Mini heart attack is a type of coronary heart disease (CHD) that is also known as non-ST elevation myocardial infarction (NSTEMI). To understand heart disease, it’s important to understand the heart. The heart is the most important organ of the body that pumps blood and provides it to all the body’s vital organs. The heart consists of veins and arteries that help the blood to transport, if there is any buildup of cholesterol (fats) or plaque in the coronary artery there is a high chance of getting a mini heart attack. The plaque enables the blockage of the blood pathway which causes blood clots in the coronary arteries. The artery can be blocked completely or partially. When it is partially blocked by the fats, it causes a mini heart attack, and when it’s completely blocked it causes a heart attack that can be lethal.
Warning signs that you have mini heart attack
Patients with NSTEMI mostly do not suffer from chest pain but they often suffer from hypertension (high blood pressure).1 Often heart disease starts with little discomfort in the chest, causing uncomfortable pressure, squeezing, or fullness of pain, cold sweats, nausea, and lightheadedness. Discomfort then spreads throughout the upper body including the arms, back, neck, and jaw. Breathing problems may occur as a person may get tired easily by doing little physical activity.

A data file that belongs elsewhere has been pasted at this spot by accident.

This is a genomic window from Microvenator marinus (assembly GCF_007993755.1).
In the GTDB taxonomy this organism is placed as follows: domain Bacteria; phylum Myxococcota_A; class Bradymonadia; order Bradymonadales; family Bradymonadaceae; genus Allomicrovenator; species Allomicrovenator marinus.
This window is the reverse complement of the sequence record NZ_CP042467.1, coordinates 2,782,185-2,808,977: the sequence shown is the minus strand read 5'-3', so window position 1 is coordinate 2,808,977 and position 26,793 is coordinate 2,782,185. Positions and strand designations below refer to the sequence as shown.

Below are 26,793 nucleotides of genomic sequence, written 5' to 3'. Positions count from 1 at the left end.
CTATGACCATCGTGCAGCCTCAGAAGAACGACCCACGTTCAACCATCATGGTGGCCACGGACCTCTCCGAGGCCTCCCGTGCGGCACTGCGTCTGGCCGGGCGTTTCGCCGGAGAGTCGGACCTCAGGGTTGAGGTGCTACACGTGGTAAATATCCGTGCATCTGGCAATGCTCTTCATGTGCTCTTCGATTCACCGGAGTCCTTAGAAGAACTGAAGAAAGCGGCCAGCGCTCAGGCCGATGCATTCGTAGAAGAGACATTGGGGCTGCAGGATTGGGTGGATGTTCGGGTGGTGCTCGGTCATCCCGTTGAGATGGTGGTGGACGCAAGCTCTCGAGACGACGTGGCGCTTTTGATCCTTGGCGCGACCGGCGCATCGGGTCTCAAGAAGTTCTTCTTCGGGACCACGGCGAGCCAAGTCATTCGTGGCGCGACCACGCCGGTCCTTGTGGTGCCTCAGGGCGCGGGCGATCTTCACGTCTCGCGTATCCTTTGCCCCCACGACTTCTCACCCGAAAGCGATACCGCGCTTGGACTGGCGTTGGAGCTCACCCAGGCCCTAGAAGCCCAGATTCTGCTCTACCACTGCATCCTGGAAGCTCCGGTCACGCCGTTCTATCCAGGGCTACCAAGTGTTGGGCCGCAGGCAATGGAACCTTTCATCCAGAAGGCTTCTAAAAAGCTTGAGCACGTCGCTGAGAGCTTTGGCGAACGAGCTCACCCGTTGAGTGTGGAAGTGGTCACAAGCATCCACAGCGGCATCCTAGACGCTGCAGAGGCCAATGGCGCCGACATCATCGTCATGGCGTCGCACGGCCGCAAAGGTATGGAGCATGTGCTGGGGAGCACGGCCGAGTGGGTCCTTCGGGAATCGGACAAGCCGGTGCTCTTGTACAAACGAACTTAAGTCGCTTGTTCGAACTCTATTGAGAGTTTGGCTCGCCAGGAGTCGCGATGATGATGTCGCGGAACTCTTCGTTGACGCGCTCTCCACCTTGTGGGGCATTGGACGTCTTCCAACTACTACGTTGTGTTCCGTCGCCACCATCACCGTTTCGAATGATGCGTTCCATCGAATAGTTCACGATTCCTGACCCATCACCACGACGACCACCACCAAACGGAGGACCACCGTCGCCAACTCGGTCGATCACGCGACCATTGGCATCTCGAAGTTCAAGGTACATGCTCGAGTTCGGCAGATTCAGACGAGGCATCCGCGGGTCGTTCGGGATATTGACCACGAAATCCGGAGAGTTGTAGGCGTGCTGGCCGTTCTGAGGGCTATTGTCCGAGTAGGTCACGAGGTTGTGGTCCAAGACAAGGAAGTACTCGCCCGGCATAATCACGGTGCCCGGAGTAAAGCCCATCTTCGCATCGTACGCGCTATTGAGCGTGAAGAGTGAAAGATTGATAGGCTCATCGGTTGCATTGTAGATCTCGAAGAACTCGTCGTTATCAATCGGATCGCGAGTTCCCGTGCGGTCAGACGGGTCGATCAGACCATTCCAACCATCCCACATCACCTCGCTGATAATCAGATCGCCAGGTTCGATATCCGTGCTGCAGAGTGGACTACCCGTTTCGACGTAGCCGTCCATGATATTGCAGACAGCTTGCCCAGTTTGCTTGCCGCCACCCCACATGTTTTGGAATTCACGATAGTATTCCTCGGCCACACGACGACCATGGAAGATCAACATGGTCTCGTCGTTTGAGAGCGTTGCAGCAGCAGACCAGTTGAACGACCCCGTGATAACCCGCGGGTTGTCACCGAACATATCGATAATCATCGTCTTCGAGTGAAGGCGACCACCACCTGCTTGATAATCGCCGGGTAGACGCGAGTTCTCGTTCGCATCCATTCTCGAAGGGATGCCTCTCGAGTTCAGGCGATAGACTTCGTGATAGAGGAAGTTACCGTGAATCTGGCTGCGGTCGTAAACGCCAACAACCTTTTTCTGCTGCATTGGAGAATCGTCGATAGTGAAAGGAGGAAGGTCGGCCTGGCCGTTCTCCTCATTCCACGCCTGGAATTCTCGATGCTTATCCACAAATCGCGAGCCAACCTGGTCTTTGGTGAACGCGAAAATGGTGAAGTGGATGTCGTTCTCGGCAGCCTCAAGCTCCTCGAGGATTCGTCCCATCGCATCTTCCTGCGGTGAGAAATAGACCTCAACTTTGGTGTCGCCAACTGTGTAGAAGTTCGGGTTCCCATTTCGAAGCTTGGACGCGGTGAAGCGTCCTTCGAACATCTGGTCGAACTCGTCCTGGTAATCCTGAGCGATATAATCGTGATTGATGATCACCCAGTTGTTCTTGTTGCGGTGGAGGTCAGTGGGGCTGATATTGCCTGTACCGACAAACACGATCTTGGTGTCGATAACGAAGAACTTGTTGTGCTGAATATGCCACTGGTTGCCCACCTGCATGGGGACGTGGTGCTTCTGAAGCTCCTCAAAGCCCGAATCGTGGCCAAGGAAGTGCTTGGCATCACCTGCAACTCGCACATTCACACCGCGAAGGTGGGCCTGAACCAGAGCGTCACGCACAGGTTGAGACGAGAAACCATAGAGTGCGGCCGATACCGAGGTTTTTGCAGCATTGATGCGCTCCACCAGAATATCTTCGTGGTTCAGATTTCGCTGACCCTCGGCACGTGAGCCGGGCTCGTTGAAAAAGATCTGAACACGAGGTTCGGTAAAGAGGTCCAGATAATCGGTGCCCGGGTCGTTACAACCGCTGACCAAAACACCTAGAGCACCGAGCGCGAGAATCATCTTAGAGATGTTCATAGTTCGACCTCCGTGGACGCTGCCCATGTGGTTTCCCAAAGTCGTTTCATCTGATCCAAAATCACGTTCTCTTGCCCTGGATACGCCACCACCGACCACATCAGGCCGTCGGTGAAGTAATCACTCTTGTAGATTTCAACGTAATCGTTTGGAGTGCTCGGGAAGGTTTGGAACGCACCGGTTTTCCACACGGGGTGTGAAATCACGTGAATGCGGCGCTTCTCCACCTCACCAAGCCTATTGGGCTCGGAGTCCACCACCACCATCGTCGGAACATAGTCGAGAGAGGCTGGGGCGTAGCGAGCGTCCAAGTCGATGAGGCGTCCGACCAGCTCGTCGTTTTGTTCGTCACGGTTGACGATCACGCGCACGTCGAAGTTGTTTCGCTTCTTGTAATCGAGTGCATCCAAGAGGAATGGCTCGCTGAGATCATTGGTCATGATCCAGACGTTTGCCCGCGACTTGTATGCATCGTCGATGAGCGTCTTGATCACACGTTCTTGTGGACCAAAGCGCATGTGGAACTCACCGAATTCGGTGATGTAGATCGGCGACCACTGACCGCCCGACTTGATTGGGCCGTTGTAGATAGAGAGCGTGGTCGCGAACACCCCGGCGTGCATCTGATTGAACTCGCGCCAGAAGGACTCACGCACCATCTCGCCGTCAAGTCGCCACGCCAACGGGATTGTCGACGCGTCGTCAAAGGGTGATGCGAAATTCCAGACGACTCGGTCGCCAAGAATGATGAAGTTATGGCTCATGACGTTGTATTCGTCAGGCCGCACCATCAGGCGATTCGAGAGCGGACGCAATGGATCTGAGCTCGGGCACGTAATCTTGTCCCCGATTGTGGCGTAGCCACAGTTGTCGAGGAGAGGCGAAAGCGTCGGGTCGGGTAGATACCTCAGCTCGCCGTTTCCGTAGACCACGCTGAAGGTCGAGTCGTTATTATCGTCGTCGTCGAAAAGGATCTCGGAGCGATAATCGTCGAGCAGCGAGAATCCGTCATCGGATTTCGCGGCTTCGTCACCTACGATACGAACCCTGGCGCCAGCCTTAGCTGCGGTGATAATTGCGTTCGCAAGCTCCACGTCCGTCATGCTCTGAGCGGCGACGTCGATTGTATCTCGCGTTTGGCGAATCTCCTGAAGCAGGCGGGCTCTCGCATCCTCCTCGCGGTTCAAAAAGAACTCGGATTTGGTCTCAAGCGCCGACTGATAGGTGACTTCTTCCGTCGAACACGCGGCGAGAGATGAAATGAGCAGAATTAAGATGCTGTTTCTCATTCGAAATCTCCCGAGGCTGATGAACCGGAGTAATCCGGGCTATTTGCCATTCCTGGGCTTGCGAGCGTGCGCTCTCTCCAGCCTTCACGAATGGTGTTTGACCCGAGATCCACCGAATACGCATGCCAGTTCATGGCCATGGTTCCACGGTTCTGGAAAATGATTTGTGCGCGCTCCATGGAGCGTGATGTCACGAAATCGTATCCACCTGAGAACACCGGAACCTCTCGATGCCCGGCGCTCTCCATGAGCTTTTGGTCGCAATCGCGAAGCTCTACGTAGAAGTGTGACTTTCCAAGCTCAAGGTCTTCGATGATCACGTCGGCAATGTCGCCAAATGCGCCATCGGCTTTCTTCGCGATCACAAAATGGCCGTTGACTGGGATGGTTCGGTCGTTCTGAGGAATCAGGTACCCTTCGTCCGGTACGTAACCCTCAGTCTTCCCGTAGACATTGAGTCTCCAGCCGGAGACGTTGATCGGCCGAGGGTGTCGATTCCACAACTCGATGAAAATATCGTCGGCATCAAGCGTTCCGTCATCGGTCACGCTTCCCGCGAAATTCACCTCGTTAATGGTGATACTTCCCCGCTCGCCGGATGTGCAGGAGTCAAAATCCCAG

Causes of mini heart attack
Partial blockage in the coronary artery causes less blood flow meaning there will be less oxygen and nutrient supply to the body resulting in lower efficacy of the heart and leading to heart diseases which can increase the mortality rate of the patients.2,3, The blood vessels become thin and less flexible (known as atherosclerosis).4 A myocardial infarction (or a heart attack) is the reduction of blood flow in the heart caused by atherosclerosis.
A silent heart attack or unstable angina occurs when there is partial blockage or less blood supply. It is an indication that a person is at risk of getting a heart attack. High blood pressure also plays a significant role in heart problems as it affects the heart rate and the oxygen supply inside the heart gets affected.
What to do during a mini heart attack?
Call an ambulance or take the patient to the nearest hospital. Tell the patient to take deep breaths (inhale/exhale) and aspirin can be given to thin the blood.